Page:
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FIRE! … the tiny triggers that can send lithium-ion batteries up in flames

As engineers and investors place their hope in enormous batteries to calm the entrance of more renewable energy into the grid, news photos of Australia’s latest Tesla “big battery” gushing flames only days after testing began in late July will have brought on instant nausea.

At least two Megapack battery packs at the 300MW project were damaged in the blaze at Neoen’s Victorian Big Battery at Moorabool, near Geelong, with roads closed due to toxic smoke.

With the National Electricity Market effectively on the drawing board as the states and the Australian Energy Market Operator slowly work towards the best combination of new transmission and generation that will deliver a clean and stable grid, a flare up like the one at Moorabool will fuel the doubters who make the energy transition such hard work.

It’s not yet known how the fire started, but any time is a good time to understand more about risks in lithium-ion storage technology.

Lithium-ion batteries contain materials that are inherently flammable, says Australian National University associate professor Alexey Glushenkov. Liquid electrolytes, the medium through which lithium ions travel during battery operation, are flammable, and graphite used inside batteries will also burn at high temperatures, as will plastic used in insulation. “There are quite a few flammable bits inside batteries,” Glushenkov tells EcoGeneration.

Looking for a spark

The blaze in Moorabool was limited to two Tesla Megapacks. Photo: Fire Rescue Victoria.

One of the unintended ways energy can be released from a battery is via what Glushenkov calls “chemical means”, or fire.

When fire happens, it occurs initially at the individual cell level. A containerised battery solution may contain thousands of cells, and the remote chance of cell failure – no matter how small – is multiplied by the number of cells in a unit.

Understanding that the failure of a single cell might endanger a battery that houses many thousands of cells, manufacturers dedicate a chunk of R&D to making sure ideal operating conditions are not violated. It is not good for cells to overheat and it is not good for them to be overcharged, or exceed the voltage they were designed to tolerate.

If operating conditions veer off course gases can build up inside cells (known as “gas evolution”). Hydrogen, carbon monoxide, carbon dioxide and hydrocarbons including methane and propane can be produced. Depending on the chemistry used in the cell, some of these gases can be flammable.

A cell that is heating up and swollen by a build-up of gas can open, allowing oxygen to fuel fire inside.

Cells are rated to be charged within a voltage range. To exceed voltage on the upside by overcharging is to invite trouble. Battery management systems should stop this happening, unless something goes wrong. Overcharging may cause overheating, unexpected chemical reactions and gas evolution.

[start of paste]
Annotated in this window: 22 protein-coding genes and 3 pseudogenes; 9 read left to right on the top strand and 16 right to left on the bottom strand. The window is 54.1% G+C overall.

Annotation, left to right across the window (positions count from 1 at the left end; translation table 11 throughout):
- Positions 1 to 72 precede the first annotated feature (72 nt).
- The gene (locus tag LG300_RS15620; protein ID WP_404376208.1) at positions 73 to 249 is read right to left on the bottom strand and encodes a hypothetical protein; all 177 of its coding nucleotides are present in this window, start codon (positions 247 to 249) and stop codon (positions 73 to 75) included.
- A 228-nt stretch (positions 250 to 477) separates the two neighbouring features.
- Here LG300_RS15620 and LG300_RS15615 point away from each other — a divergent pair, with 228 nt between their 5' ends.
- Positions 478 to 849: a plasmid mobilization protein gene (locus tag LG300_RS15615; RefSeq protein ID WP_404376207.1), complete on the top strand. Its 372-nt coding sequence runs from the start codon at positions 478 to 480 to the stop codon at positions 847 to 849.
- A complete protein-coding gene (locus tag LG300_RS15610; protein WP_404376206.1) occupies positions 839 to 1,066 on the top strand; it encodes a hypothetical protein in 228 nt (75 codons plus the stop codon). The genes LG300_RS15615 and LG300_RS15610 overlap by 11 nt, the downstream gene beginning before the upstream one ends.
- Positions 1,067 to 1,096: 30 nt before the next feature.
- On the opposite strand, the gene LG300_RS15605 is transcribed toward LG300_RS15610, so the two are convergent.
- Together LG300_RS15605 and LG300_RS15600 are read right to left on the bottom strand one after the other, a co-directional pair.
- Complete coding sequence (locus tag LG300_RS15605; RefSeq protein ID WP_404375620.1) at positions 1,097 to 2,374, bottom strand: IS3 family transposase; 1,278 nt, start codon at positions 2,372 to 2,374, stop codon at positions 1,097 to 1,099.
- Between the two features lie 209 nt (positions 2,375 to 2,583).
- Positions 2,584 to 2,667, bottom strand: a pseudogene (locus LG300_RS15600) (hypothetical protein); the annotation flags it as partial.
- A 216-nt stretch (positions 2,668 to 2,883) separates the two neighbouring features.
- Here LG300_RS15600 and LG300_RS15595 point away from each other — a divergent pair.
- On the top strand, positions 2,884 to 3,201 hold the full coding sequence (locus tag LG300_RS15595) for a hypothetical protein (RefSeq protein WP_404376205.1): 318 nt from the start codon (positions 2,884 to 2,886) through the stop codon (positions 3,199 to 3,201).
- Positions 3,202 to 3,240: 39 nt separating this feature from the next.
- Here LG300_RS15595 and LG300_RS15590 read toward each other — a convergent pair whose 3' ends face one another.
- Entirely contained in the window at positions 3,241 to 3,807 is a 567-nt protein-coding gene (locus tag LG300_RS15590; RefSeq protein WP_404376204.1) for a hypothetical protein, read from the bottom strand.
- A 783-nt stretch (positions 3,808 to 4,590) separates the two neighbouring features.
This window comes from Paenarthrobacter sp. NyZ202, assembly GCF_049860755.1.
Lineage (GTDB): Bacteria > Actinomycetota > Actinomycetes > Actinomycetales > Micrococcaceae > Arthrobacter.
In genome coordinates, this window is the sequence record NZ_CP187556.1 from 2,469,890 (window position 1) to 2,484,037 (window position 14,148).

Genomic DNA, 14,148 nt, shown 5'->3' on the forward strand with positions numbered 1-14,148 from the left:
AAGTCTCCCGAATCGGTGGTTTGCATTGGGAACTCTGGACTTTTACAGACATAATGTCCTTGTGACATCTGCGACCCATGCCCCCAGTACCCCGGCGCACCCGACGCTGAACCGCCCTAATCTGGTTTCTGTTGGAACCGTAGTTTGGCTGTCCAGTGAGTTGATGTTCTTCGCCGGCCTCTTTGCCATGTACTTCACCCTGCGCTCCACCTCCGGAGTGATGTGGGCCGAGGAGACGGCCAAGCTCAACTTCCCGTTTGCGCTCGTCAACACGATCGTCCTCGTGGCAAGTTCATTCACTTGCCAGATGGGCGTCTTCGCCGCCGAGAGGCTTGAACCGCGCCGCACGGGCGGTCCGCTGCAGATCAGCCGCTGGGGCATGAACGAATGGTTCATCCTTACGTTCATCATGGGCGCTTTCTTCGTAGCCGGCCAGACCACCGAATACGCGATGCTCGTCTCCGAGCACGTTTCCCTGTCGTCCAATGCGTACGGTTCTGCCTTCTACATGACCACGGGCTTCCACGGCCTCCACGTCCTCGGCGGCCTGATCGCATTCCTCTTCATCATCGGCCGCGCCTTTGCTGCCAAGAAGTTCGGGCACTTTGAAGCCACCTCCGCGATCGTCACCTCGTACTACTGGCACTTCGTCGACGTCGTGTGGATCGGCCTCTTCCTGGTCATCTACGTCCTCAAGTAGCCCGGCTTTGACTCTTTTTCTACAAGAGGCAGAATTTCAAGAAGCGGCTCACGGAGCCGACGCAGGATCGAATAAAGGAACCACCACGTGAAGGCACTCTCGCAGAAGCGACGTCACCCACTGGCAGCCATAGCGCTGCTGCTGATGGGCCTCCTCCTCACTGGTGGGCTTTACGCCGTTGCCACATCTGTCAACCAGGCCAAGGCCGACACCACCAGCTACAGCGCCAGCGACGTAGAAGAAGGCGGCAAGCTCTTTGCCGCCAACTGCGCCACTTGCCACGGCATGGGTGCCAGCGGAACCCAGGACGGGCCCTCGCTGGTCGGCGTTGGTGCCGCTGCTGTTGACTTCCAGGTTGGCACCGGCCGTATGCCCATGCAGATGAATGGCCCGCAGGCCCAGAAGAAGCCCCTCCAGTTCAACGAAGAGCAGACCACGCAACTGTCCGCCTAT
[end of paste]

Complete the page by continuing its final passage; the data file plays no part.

Short circuits

Photo: Fire Rescue Victoria.

The most common cause of fire in batteries is a short circuit, when electrodes are joined and the battery instantly discharges. This shouldn’t happen, because the electrodes in a cell are kept apart by electrolyte and a membrane separator.

When electrodes are separated, electrons can only travel outside a battery. For it to discharge, a battery must be connected to external circuits.

“A separator doesn’t allow those two electrodes to touch,” says Glushenkov, who specialises in battery materials at the ANU’s Battery Storage and Grid Integration Program.

A short circuit can be the result of a manufacturing defect or straight-out bad design, he says. The reason it’s not always easy to determine the cause of a short circuit is that they can also start at a molecular scale, with overcharging leading to a build-up of metallic lithium on the negative electrode (the anode).

A deposit will grow like a fractal tree, branching and rebranching. If a deposit grows to push against and rupture a separator membrane, it can touch the positive electrode (the cathode).

“As the process happens again and again those structures, called dendrites, can penetrate the separator,” he says. “A short circuit will result and the battery discharges instantaneously, causing a lot of heat to be generated.

“If there is the possibility of explosion, extreme heat makes it possible.”

The process is reversible, so that a deposit will dissolve into the electrolyte on discharge.

Dendrites are not supposed to occur in a lithium-ion battery naturally, Glushenkov says. “If it happens, it’s because of some oversight in the electronics or the safety measures they deploy.” Researchers around the world are working on new electrolytes and different structures of raw materials to suppress the way dendrites may form.

If a fire starts in one cell within a battery that contains thousands of them, it is likely to spread sequentially as neighbouring cells overheat, deform and start to burn. These are not conventional conflagrations and fire brigades will usually work to contain them rather than extinguish them.

It will be a long time before the cause of the Moorabool fire is determined.


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